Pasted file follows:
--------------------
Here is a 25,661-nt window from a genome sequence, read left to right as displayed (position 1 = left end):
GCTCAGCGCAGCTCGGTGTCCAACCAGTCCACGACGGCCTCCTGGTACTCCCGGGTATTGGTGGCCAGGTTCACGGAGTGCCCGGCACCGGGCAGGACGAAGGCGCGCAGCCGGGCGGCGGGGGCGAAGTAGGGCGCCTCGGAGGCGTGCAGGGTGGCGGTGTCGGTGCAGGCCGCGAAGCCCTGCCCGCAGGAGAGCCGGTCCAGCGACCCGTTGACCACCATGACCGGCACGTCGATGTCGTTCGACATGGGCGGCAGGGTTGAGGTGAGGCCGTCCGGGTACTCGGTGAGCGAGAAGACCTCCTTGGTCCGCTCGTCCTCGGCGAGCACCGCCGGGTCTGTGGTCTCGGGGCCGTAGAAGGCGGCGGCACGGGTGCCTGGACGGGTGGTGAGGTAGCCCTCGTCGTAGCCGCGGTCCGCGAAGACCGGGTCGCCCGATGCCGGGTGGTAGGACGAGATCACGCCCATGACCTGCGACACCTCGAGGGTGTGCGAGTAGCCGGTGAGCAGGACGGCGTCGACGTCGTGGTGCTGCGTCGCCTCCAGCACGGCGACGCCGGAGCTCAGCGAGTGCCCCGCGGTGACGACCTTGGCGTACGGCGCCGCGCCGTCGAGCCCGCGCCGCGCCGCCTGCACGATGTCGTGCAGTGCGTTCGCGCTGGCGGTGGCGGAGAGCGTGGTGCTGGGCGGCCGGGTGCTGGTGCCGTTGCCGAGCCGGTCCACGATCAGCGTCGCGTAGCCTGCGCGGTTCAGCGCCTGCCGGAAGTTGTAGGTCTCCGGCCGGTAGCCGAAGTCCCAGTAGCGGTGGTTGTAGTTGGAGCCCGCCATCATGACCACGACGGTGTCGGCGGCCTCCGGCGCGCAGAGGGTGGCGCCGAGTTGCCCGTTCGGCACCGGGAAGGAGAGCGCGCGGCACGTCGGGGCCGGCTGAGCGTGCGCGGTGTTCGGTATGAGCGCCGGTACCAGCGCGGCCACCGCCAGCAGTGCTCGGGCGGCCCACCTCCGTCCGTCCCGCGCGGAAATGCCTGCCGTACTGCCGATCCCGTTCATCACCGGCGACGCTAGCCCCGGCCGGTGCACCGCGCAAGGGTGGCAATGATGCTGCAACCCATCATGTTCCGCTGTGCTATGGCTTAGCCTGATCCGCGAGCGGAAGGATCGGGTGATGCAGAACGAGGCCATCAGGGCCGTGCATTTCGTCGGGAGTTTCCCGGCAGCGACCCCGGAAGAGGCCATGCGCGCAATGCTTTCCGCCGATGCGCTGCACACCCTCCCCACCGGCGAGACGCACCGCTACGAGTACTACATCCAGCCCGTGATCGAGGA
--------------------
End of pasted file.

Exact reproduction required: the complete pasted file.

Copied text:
Here is a 25,661-nt window from a genome sequence, read left to right as displayed (position 1 = left end):
GCTCAGCGCAGCTCGGTGTCCAACCAGTCCACGACGGCCTCCTGGTACTCCCGGGTATTGGTGGCCAGGTTCACGGAGTGCCCGGCACCGGGCAGGACGAAGGCGCGCAGCCGGGCGGCGGGGGCGAAGTAGGGCGCCTCGGAGGCGTGCAGGGTGGCGGTGTCGGTGCAGGCCGCGAAGCCCTGCCCGCAGGAGAGCCGGTCCAGCGACCCGTTGACCACCATGACCGGCACGTCGATGTCGTTCGACATGGGCGGCAGGGTTGAGGTGAGGCCGTCCGGGTACTCGGTGAGCGAGAAGACCTCCTTGGTCCGCTCGTCCTCGGCGAGCACCGCCGGGTCTGTGGTCTCGGGGCCGTAGAAGGCGGCGGCACGGGTGCCTGGACGGGTGGTGAGGTAGCCCTCGTCGTAGCCGCGGTCCGCGAAGACCGGGTCGCCCGATGCCGGGTGGTAGGACGAGATCACGCCCATGACCTGCGACACCTCGAGGGTGTGCGAGTAGCCGGTGAGCAGGACGGCGTCGACGTCGTGGTGCTGCGTCGCCTCCAGCACGGCGACGCCGGAGCTCAGCGAGTGCCCCGCGGTGACGACCTTGGCGTACGGCGCCGCGCCGTCGAGCCCGCGCCGCGCCGCCTGCACGATGTCGTGCAGTGCGTTCGCGCTGGCGGTGGCGGAGAGCGTGGTGCTGGGCGGCCGGGTGCTGGTGCCGTTGCCGAGCCGGTCCACGATCAGCGTCGCGTAGCCTGCGCGGTTCAGCGCCTGCCGGAAGTTGTAGGTCTCCGGCCGGTAGCCGAAGTCCCAGTAGCGGTGGTTGTAGTTGGAGCCCGCCATCATGACCACGACGGTGTCGGCGGCCTCCGGCGCGCAGAGGGTGGCGCCGAGTTGCCCGTTCGGCACCGGGAAGGAGAGCGCGCGGCACGTCGGGGCCGGCTGAGCGTGCGCGGTGTTCGGTATGAGCGCCGGTACCAGCGCGGCCACCGCCAGCAGTGCTCGGGCGGCCCACCTCCGTCCGTCCCGCGCGGAAATGCCTGCCGTACTGCCGATCCCGTTCATCACCGGCGACGCTAGCCCCGGCCGGTGCACCGCGCAAGGGTGGCAATGATGCTGCAACCCATCATGTTCCGCTGTGCTATGGCTTAGCCTGATCCGCGAGCGGAAGGATCGGGTGATGCAGAACGAGGCCATCAGGGCCGTGCATTTCGTCGGGAGTTTCCCGGCAGCGACCCCGGAAGAGGCCATGCGCGCAATGCTTTCCGCCGATGCGCTGCACACCCTCCCCACCGGCGAGACGCACCGCTACGAGTACTACATCCAGCCCGTGATCGAGGA